For instance, Chilean Minister of Mining Marcela Hernando announced that private companies that want to take advantage of lithium must do so by direct lithium extraction (DLE) and not through brine evaporation, a system that involves an ecologic loss of two million liters of water for each ton of lithium carbonate produced. This comes in direct response to Chile’s decades-long drought, which has led to anxiety from local communities, particularly in the Atacama Desert, regarding lithium brine extraction’s intense water use. Interestingly, DLE technology companies have said that state support could prove beneficial for growing this technology in Chile’s lithium operations.

The expertise and infrastructure of existing private-sector enterprises will be a continuing feature of Chile’s lithium industry for the foreseeable future.

Provided that the national lithium company will partner with private lithium firms already operating, this initiative is also set to enhance the public-private partnership model, which according to the administration is key to the successful implementation of the national lithium strategy. In fact, it is necessary to include the private sector in this venture, as the process of identifying reserves, as well as progressing from brine to lithium carbonate—the product that is exported—is technologically intensive. The expertise and infrastructure of existing private-sector enterprises will be a continuing feature of Chile’s lithium industry for the foreseeable future.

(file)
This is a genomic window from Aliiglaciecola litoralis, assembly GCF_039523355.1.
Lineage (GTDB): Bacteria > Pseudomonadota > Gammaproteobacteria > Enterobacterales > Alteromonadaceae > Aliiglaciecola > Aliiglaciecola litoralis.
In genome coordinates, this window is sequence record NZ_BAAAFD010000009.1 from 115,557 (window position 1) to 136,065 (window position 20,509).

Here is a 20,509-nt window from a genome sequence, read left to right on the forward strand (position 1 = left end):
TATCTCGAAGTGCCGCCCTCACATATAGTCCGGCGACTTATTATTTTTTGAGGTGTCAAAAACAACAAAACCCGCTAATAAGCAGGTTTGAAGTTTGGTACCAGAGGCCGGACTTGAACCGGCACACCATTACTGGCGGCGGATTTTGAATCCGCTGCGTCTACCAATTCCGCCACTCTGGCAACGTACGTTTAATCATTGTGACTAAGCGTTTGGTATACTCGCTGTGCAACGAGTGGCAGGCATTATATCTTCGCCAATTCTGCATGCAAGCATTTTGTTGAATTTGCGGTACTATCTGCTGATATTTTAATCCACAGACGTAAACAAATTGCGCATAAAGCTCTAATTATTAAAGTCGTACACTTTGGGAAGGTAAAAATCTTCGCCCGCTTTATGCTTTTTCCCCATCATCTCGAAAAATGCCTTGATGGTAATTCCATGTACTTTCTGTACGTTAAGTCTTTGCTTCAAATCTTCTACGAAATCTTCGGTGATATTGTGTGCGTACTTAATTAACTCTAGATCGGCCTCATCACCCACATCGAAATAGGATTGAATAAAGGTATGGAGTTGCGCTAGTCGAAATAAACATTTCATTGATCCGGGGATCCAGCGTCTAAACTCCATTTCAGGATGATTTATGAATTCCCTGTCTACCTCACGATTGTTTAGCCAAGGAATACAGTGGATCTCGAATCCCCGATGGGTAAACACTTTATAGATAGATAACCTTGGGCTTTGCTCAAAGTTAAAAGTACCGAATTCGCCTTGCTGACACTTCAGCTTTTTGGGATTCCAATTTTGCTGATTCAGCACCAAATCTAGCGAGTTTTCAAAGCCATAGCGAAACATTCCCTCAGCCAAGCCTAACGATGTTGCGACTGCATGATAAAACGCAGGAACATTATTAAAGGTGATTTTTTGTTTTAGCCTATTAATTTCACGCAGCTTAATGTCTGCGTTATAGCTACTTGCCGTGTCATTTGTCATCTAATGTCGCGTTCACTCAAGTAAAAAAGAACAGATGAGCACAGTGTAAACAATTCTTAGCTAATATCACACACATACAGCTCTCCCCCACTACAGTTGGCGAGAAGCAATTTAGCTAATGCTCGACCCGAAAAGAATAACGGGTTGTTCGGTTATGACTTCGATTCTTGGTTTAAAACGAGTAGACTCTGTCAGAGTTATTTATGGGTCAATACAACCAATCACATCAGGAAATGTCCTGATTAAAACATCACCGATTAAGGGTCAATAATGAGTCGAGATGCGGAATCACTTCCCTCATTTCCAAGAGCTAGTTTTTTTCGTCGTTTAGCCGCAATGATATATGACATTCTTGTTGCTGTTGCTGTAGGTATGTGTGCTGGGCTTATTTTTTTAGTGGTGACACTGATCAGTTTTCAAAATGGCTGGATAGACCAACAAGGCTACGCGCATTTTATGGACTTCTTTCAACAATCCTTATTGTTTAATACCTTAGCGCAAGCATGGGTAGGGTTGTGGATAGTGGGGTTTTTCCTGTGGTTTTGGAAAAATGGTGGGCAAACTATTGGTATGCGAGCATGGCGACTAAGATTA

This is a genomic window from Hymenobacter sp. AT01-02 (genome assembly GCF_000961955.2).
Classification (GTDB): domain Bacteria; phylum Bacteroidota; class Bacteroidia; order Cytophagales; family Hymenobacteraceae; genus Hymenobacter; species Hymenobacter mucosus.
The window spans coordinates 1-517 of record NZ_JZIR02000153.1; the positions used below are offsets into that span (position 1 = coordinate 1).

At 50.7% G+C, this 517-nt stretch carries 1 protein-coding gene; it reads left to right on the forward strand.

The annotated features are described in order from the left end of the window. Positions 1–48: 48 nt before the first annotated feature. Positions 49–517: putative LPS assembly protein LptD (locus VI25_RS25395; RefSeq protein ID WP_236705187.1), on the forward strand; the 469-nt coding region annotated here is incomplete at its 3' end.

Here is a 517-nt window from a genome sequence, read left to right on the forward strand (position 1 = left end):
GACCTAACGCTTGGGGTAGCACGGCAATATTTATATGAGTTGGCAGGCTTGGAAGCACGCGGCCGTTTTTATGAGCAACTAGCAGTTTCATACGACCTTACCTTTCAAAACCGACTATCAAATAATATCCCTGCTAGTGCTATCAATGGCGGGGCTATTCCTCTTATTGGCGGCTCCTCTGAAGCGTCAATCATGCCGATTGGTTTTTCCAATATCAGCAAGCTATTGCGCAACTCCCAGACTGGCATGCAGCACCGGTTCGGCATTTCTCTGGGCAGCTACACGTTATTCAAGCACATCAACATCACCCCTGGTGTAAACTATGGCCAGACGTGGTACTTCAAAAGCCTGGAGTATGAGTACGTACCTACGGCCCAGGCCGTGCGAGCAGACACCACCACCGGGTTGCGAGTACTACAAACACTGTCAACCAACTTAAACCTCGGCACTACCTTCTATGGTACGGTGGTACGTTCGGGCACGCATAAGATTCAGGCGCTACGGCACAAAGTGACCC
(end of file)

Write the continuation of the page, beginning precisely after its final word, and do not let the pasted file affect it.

In this scenario, the United States has the unique opportunity to collaborate with Chile to make the most of its natural resources while identifying ways to establish regional supply chain partnerships. As one of the United States’ free-trade agreement partners in the region, Chile represents a strong partner to promote the diversification of supply chains for raw materials associated with the manufacturing of electric vehicle batteries, in line with the goals of the Inflation Reduction Act.